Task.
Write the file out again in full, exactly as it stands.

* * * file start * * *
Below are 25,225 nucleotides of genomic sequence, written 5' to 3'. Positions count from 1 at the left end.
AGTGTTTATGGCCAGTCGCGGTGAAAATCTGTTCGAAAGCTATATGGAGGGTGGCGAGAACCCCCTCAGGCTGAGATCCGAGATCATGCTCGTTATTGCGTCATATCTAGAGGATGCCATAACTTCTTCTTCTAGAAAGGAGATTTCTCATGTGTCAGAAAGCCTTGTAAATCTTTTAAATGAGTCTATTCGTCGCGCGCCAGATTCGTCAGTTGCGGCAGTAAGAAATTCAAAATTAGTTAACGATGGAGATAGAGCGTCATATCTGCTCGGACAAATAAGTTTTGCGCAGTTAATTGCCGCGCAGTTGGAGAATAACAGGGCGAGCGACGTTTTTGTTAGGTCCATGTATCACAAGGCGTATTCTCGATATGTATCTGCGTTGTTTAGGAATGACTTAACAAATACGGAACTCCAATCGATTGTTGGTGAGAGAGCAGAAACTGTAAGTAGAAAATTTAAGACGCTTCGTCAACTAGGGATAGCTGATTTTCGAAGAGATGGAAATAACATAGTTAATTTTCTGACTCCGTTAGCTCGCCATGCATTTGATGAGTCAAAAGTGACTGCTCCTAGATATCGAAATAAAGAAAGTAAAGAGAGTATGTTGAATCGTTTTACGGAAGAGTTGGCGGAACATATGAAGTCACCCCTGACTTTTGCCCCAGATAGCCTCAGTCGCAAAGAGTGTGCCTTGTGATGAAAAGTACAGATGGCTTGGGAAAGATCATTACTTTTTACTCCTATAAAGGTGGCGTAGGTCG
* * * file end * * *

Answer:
Below are 25,225 nucleotides of genomic sequence, written 5' to 3'. Positions count from 1 at the left end.
AGTGTTTATGGCCAGTCGCGGTGAAAATCTGTTCGAAAGCTATATGGAGGGTGGCGAGAACCCCCTCAGGCTGAGATCCGAGATCATGCTCGTTATTGCGTCATATCTAGAGGATGCCATAACTTCTTCTTCTAGAAAGGAGATTTCTCATGTGTCAGAAAGCCTTGTAAATCTTTTAAATGAGTCTATTCGTCGCGCGCCAGATTCGTCAGTTGCGGCAGTAAGAAATTCAAAATTAGTTAACGATGGAGATAGAGCGTCATATCTGCTCGGACAAATAAGTTTTGCGCAGTTAATTGCCGCGCAGTTGGAGAATAACAGGGCGAGCGACGTTTTTGTTAGGTCCATGTATCACAAGGCGTATTCTCGATATGTATCTGCGTTGTTTAGGAATGACTTAACAAATACGGAACTCCAATCGATTGTTGGTGAGAGAGCAGAAACTGTAAGTAGAAAATTTAAGACGCTTCGTCAACTAGGGATAGCTGATTTTCGAAGAGATGGAAATAACATAGTTAATTTTCTGACTCCGTTAGCTCGCCATGCATTTGATGAGTCAAAAGTGACTGCTCCTAGATATCGAAATAAAGAAAGTAAAGAGAGTATGTTGAATCGTTTTACGGAAGAGTTGGCGGAACATATGAAGTCACCCCTGACTTTTGCCCCAGATAGCCTCAGTCGCAAAGAGTGTGCCTTGTGATGAAAAGTACAGATGGCTTGGGAAAGATCATTACTTTTTACTCCTATAAAGGTGGCGTAGGTCG